Fresh wind, thin air: We had a terrific line of storms blast through today, and at least this one wasn't as violent as the recent tornadoes. It splashed a gorgeous double rainbow into the sky before hurtling offshore and out of the sun's reach. Tonight, we went to see "An Evening with Garrison Keillor" at the King Center. After parking at the farthest reaches of the soggy meadow they call a parking lot, we slogged our way into the theater and up the clifflike stairs to the nosebleeds in the Grand Tier, where we basically got to watch Garrison on TV, and a blurry TV at that. The projection screens were fine compared with the uncomfortable seats. I'm always seated next to the big guy whose legs have to be spread apart as if he's about to leap into a sumo match at any moment. It's like flying Delta Song. Worse, the show was disappointing. Sure, Garrison got a standing "O," but so many people do. Frankly, I wanted a little more than an extended story from Lake Woebegon. Those are charming in their way, but during an "evening with" someone, I'd like to hear a little bit from the inside. What does he think? Do? How about a story from a book tour or backstage from the movie "A Prairie Home Companion"? He's a writer. I'm a writer. I wanted some writerly insight. Instead I walked away thinking I should've just bought the CD or listened to the radio. However, I really liked his red shoes and socks. I could see those from atop Mount Everest.


Hole in the wall, Italy
Rejection: I've experienced my share of writing rejections, and now, I'm getting to experience rejections of my photos, including pictures I thought were pretty nice. The place to be put in your place is, where I've managed to get a few pictures by the judges and several, not. An example of one of the photos rejected was the one shown here, apparently for lighting reasons, even though it's one of my favorite photos from a trip to Italy in 2005. I'm learning that a lot of lighting I consider moody, interesting or textural is not what is desired. I don't know if they want bright or boring or what, but I guess if it's a stock photo, it's not art, though the site has some very nice pix. I'll keep sending what I consider high-quality yet inoffensive stuff, and we'll see. I just signed up, so it's a learning process, and it's made me hungry for more megapixels.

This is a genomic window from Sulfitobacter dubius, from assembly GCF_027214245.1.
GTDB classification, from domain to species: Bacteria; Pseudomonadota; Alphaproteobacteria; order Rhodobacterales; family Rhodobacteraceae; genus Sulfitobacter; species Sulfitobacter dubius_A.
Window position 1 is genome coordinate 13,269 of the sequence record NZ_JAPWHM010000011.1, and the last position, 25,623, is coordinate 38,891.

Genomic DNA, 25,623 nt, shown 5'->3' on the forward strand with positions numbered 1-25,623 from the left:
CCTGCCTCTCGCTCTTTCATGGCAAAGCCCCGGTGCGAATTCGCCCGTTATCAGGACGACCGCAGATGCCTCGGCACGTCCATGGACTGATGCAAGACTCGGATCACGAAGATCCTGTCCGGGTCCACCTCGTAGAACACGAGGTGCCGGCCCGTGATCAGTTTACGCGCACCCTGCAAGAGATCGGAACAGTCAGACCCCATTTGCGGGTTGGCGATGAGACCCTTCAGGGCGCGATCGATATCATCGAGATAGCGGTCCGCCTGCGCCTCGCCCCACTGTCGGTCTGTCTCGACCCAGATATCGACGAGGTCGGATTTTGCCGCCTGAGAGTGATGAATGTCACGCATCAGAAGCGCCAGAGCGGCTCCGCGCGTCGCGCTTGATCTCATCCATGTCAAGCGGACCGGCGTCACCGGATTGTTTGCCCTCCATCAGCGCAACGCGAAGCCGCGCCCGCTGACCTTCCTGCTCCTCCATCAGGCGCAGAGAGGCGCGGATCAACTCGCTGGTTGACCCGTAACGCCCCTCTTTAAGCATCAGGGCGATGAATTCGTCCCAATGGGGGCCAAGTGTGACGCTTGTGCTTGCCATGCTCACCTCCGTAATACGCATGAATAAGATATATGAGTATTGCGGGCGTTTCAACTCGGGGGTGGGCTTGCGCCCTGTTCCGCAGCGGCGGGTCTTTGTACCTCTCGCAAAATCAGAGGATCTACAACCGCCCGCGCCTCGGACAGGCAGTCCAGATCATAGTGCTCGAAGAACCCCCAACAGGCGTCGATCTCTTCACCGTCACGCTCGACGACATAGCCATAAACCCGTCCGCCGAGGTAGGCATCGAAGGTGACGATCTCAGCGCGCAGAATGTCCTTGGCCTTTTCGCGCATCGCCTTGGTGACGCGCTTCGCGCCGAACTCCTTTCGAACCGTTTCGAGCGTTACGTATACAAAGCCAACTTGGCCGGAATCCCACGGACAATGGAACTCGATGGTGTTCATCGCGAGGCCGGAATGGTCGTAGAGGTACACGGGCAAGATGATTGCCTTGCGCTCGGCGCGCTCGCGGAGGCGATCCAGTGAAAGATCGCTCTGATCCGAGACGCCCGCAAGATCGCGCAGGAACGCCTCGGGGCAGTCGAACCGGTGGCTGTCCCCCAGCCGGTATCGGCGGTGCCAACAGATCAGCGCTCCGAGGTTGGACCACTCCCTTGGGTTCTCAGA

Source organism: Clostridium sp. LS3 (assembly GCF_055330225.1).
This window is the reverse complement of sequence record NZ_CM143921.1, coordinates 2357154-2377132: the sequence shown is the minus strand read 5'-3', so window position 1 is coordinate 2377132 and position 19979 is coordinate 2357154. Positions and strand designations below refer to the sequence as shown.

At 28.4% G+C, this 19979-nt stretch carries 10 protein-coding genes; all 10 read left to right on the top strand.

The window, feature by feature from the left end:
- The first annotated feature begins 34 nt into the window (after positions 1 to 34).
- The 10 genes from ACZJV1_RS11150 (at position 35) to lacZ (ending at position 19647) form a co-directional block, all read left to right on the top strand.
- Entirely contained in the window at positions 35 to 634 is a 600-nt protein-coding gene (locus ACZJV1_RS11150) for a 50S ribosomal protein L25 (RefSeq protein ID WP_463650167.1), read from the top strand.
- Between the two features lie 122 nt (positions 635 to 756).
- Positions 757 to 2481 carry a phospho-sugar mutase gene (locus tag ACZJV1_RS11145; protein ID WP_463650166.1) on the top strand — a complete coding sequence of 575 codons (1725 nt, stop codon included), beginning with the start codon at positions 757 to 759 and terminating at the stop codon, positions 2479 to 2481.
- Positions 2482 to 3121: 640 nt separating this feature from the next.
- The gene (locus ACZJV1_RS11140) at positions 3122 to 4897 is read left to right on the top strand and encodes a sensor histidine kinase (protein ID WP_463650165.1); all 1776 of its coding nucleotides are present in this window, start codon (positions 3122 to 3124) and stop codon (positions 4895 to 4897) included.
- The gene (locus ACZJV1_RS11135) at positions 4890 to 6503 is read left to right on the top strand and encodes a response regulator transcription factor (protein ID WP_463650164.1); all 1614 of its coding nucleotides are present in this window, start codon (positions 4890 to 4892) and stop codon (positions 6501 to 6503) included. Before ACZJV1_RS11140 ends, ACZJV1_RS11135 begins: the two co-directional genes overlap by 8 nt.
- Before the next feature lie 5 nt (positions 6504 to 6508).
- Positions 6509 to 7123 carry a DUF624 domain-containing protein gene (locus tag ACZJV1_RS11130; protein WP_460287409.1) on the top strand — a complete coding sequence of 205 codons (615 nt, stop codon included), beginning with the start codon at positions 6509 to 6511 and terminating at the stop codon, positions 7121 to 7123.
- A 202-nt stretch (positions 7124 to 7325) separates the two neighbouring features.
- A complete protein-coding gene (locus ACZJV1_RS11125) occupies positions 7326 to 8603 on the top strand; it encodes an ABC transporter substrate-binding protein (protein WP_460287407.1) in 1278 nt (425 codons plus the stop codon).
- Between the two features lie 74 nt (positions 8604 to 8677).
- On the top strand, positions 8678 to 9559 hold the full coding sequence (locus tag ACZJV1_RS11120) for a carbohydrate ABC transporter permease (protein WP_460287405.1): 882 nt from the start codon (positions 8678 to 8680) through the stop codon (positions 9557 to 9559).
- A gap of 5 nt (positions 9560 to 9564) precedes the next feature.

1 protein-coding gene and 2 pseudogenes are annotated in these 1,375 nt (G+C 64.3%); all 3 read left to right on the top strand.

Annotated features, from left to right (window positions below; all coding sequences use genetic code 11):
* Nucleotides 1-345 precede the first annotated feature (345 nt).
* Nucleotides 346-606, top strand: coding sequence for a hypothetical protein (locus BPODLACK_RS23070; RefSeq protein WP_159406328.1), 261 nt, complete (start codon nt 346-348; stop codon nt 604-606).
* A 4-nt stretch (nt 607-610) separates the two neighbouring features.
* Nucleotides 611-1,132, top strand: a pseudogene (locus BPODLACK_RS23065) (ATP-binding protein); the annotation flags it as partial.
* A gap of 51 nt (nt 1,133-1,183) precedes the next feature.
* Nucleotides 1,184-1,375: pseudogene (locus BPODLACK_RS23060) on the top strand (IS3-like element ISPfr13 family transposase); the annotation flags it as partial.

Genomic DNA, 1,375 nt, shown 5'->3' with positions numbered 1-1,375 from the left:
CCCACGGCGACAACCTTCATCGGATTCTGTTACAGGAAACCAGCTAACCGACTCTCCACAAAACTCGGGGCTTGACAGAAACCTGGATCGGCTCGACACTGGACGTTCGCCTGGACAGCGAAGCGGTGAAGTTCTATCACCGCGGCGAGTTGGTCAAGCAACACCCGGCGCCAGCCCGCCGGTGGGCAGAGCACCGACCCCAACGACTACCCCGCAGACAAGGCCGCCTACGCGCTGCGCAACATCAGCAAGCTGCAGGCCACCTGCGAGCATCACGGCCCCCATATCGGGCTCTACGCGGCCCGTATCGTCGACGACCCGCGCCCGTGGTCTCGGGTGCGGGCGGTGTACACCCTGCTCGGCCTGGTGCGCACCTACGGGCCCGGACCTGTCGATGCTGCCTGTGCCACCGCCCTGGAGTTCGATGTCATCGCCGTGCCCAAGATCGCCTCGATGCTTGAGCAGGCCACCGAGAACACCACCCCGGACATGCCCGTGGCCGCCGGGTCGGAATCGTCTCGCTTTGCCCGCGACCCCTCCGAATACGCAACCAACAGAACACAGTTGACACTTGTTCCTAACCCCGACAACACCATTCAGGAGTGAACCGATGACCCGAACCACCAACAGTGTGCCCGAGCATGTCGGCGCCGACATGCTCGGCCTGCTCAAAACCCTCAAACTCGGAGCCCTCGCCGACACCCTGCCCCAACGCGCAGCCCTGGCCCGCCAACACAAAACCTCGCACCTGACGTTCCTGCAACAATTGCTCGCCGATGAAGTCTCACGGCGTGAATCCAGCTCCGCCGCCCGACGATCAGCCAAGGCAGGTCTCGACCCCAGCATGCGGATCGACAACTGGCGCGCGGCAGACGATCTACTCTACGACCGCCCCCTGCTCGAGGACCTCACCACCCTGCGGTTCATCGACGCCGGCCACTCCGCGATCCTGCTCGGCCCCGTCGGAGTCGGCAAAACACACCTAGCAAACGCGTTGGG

Distorted portrait
Objectivity: I have written about space a lot in my job, and I've interviewed astronauts, including Lisa Nowak, just arrested in a bizarre case in Orlando. She is accused of the attempted kidnapping of a purported rival for the love of another astronaut, according to the police report. Journalists are supposed to remain objective, and in this case, it should be easy to do so, because most journalists don't get close enough to the astronauts to know them really well. Fair enough. They deserve private lives (and as legend has it, they've had them), and most of those I have met have impressed me with their talents, smarts and good humor. Some are just tight-lipped, and again, it's their right to be so. While remaining objective, what I can say is that when a private life becomes this painfully public, it's simply sad news for everybody involved - including all astronauts, her kids, any girl aspiring to be taken seriously in a scientific career, and Ms. Nowak herself. That sounds like a heavy burden. I guess it is, when you're dubbed the best of the best and then have to live up to it.